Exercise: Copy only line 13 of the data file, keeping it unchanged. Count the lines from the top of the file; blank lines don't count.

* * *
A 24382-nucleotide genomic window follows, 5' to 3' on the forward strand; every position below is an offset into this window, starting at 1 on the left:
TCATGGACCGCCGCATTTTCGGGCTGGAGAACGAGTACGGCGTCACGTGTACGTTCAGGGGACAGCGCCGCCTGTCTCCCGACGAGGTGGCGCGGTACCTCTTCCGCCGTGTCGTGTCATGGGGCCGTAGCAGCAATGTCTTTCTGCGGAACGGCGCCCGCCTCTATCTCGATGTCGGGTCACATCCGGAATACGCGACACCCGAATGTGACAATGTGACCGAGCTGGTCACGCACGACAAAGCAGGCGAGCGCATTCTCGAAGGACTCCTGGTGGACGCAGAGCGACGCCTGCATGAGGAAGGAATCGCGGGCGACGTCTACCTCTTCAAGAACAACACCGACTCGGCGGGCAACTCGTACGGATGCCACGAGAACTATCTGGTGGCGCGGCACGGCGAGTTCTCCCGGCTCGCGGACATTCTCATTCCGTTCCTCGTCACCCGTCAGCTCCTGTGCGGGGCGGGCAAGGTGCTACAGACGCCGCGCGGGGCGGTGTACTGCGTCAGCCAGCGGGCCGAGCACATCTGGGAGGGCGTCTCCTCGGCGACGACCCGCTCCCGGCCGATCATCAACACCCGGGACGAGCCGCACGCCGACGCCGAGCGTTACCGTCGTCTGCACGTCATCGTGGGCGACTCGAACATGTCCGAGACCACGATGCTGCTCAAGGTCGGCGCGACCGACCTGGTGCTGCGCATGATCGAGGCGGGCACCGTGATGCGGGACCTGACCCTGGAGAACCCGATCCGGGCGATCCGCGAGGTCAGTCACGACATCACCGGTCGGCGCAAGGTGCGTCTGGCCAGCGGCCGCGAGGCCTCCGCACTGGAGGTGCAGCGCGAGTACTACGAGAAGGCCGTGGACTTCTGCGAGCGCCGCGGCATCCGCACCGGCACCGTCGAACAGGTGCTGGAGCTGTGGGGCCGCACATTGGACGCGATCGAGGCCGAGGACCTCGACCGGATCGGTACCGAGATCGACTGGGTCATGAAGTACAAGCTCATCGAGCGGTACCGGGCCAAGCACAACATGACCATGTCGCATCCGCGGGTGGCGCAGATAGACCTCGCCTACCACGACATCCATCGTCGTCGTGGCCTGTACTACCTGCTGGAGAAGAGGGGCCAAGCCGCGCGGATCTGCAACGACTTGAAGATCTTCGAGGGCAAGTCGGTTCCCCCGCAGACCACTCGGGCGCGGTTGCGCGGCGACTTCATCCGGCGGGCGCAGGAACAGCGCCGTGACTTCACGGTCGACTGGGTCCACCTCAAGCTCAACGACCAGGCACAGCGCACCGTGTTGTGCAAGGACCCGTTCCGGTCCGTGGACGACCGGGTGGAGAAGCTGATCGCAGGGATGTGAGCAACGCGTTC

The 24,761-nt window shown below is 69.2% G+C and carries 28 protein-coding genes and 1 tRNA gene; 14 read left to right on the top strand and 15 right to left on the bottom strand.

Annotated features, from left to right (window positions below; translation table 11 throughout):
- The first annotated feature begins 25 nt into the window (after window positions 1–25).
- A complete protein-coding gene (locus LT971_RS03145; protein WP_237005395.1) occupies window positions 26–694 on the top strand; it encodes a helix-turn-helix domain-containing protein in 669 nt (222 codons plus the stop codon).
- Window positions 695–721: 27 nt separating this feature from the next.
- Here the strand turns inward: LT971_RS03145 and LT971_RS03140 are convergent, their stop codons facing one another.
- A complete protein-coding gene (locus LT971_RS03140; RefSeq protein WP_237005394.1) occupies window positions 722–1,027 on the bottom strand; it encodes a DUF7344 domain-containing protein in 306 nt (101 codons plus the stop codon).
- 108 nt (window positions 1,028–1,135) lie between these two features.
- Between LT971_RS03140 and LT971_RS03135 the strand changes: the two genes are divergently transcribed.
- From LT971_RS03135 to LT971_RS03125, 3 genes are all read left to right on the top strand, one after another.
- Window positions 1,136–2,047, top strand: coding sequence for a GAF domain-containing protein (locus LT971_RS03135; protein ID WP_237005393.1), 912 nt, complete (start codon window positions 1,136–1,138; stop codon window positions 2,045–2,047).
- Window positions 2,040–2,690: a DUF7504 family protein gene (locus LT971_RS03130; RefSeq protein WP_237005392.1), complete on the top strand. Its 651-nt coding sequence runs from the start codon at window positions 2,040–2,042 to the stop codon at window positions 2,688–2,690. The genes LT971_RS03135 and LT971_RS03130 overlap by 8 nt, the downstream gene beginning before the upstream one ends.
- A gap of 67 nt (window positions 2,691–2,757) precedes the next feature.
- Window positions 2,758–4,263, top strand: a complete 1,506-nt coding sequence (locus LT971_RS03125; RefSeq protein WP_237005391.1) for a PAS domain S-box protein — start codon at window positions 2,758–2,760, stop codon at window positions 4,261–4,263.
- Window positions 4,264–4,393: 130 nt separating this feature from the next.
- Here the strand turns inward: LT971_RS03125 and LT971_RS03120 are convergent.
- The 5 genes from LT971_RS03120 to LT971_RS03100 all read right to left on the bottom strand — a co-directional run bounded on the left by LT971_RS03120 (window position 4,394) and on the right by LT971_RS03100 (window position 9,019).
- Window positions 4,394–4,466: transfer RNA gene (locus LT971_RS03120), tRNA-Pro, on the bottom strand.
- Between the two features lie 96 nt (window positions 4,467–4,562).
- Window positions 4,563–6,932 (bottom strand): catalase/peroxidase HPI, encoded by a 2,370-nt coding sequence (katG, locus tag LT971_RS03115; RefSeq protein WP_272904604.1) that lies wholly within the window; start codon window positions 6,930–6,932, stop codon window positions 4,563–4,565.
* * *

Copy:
- Window positions 1,136–2,047, top strand: coding sequence for a GAF domain-containing protein (locus LT971_RS03135; protein ID WP_237005393.1), 912 nt, complete (start codon window positions 1,136–1,138; stop codon window positions 2,045–2,047).